Violence isn't the answer, but that doesn't change the fact that video killed the radio star. Cutting-edge technology has, for the most part, managed to stay out of the police notes since the day that the radio star pushed up daisies -- the case against digital audio's role in the CD's disappearance stalled due to lack of evidence. Now, the dark side of technology is rearing its ugly head once again; cursive handwriting is dead in Indiana, the victim of required typing skills.
The shift aligns Indiana's curriculum more closely to the Common Core State Standards Initiative that was ratified by 46 governors in 2010,
PC World reports
. The CCSI says future generations will need to master the keyboard; cursive, not so much. In fact, keyboarding is considered such an important skill that students will need to be able to type out reports by the end of the third grade. Educators can still choose to teach cursive, but they won't be required to heading into the future.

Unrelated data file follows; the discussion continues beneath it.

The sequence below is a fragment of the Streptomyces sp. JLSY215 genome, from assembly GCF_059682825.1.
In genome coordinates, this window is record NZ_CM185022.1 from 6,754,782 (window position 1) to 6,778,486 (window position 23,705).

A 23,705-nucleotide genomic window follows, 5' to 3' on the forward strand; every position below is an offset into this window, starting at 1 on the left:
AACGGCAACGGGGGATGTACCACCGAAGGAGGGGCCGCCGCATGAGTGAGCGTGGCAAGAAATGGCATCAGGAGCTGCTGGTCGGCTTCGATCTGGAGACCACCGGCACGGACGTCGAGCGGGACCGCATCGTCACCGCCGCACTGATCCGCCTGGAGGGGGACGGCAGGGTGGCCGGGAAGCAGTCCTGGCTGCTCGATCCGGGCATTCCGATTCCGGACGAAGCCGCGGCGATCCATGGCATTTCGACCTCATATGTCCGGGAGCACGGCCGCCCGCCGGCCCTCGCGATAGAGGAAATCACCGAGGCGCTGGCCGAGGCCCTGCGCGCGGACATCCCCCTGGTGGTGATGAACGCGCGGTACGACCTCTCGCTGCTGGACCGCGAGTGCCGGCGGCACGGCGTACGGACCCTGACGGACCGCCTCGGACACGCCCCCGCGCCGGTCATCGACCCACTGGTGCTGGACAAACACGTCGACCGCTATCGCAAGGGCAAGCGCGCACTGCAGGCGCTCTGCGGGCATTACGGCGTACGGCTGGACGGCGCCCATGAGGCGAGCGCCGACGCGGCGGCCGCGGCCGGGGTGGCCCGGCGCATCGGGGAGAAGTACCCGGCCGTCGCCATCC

The move's been panned by several folks who think cursive is still relevant, even in these increasingly digital times. "First: If children do not learn to write their names in cursive lettering, will they be permitted to sign their unemployment checks in block print letters?"
Michael McCrae ponders